Remarkable how their “explanation” proves the opposite…
OK. Lay that proof on me!
… American institutions are not laced with racism, and this country–the greatest in human history–is a veritable equitable democracy.
Friends, I’m concerned about the level of legal education at the University of Arkansas-Little Rock. Because that’s not so much “proof” as an empty, conclusory statement.
A couple paragraphs later he offers an addled argument that it’s circular reasoning to contend that silencing discussion about ongoing acts of racial prejudice is itself evidence of racism.
But this fails to “prove” what he’s trying to prove! At the very best, the proposed circularity cannot be the foundation of the claim that institutions are inherently racist, but it can’t prove the opposite that institutions are not racist. Since he’s comparing racism to a conspiracy theory, let’s use the UFO example: closing off Area 51 is not necessarily proof of an alien coverup, but also the claim’s insufficiency does not by itself negate the possibility of aliens.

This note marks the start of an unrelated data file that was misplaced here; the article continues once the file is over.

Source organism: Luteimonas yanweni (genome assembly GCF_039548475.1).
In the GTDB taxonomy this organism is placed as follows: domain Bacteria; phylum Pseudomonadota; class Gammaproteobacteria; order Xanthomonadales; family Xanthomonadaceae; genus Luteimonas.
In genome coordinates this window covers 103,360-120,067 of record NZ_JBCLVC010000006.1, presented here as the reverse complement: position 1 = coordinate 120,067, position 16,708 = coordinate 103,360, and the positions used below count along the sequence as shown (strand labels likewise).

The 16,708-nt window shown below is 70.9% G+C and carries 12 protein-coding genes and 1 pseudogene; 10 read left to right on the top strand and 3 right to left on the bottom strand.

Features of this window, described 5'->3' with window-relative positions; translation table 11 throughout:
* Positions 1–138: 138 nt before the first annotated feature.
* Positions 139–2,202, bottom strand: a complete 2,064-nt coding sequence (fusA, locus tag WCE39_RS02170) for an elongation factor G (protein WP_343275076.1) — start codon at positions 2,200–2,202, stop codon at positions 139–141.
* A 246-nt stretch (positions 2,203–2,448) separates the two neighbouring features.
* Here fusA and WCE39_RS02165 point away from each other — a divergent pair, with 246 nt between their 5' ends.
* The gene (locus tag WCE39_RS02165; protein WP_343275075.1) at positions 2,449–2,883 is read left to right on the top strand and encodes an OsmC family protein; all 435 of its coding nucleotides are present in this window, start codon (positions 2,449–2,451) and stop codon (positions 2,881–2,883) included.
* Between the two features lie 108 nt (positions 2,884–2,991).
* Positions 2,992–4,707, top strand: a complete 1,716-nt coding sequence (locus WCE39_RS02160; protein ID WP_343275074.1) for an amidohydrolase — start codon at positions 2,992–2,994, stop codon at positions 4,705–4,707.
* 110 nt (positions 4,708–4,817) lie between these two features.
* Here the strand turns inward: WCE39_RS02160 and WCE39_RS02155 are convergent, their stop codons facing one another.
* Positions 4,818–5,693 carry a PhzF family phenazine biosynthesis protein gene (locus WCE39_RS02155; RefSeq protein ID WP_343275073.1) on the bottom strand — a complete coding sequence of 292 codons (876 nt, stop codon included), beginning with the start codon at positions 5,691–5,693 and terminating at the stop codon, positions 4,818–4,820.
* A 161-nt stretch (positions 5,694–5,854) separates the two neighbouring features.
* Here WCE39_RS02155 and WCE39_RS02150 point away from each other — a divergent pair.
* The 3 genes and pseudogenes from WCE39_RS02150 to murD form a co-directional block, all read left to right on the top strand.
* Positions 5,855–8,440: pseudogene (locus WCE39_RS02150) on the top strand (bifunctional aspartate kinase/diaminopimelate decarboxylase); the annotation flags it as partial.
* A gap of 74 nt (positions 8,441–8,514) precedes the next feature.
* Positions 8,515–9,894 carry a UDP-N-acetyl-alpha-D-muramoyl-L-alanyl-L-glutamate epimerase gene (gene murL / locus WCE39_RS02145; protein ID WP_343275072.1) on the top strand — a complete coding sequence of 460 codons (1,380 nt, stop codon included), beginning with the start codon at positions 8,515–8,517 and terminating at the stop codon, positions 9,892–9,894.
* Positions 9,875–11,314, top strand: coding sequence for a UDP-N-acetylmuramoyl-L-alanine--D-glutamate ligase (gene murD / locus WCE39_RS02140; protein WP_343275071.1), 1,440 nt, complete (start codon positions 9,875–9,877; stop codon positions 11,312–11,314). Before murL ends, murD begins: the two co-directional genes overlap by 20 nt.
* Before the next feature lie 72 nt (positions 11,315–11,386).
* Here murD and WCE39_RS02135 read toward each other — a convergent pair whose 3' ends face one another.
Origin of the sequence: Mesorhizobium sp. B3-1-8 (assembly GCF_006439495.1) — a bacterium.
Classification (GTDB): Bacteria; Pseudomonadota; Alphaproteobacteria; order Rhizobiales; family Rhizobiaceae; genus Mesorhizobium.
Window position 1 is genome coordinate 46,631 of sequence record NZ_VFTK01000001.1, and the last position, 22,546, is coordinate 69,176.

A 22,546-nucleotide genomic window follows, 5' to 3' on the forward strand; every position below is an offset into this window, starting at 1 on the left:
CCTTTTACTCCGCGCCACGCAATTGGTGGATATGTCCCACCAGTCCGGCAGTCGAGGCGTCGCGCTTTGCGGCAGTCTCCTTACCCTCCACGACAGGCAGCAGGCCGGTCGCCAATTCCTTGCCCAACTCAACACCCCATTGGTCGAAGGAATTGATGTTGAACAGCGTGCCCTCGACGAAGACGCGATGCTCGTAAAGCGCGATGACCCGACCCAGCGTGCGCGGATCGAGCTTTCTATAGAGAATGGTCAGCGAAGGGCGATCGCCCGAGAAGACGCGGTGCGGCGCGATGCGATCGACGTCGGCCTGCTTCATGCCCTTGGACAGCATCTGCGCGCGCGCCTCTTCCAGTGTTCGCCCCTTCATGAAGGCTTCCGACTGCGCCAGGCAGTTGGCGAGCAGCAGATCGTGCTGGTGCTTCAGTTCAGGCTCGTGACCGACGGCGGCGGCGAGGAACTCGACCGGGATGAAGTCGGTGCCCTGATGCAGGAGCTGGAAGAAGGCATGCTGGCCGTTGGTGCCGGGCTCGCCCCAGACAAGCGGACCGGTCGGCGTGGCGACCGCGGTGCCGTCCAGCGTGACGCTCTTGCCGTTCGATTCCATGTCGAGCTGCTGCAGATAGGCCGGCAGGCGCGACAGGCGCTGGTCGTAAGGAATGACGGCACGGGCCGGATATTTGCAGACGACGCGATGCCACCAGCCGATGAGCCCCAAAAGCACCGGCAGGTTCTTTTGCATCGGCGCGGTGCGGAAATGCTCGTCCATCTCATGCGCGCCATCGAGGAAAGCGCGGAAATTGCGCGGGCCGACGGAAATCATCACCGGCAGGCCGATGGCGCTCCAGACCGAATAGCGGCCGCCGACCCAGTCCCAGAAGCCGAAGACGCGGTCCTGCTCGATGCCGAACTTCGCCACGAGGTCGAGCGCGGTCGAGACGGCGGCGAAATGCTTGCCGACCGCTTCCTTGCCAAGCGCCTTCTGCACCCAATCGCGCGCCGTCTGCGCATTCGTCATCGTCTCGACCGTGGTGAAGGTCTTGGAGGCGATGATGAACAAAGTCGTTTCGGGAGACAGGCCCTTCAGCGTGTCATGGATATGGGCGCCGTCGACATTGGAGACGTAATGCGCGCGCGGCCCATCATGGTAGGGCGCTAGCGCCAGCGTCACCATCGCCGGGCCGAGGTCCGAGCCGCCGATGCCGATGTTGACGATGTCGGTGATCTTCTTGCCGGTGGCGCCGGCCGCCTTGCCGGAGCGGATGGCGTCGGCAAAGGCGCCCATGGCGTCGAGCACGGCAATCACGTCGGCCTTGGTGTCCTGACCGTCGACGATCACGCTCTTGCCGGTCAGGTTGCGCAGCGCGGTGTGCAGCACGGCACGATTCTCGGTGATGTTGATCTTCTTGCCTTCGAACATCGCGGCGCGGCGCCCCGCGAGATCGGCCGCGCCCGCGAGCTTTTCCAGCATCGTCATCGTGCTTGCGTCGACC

Yet, the only proof he’s offering that “American institutions are not laced with racism” is branding it an “internally consistent delusion” to think that banning books about Martin Luther King and Rosa Parks amounts to racism. Which doesn’t disprove the premise and… is fairly strong supporting evidence of racism.
Schools throughout the country have been attempting to indoctrinate our children in Marxist racialized claptrap known as CRT under the fake claim that the progressive propaganda purveyors are “teaching” something. They are not.
Missing the part where CRT is concerned about alienation from the means of production, but whatever.
Leftists can save their racialized-Trotskyite sermons for their CRT convents. Their church doesn’t belong in our schools. The Conway school board is entirely correct in eschewing CRT Shinola.
You know, “Shinola” is a mark of quality, right? The old idiom is that someone “doesn’t know shit from Shinola” meaning they’re so stupid that they can’t tell the difference between useless crap and a high-quality product.
Apparently, Professor Steinbuch does not know the difference between shit and Shinola.
Joe Patrice is a senior editor at Above the Law and co-host of Thinking Like A Lawyer. Feel free to email any tips, questions, or comments. Follow him on Twitter if you’re interested in law, politics, and a healthy dose of college sports news. Joe also serves as a Managing Director at RPN Executive Search.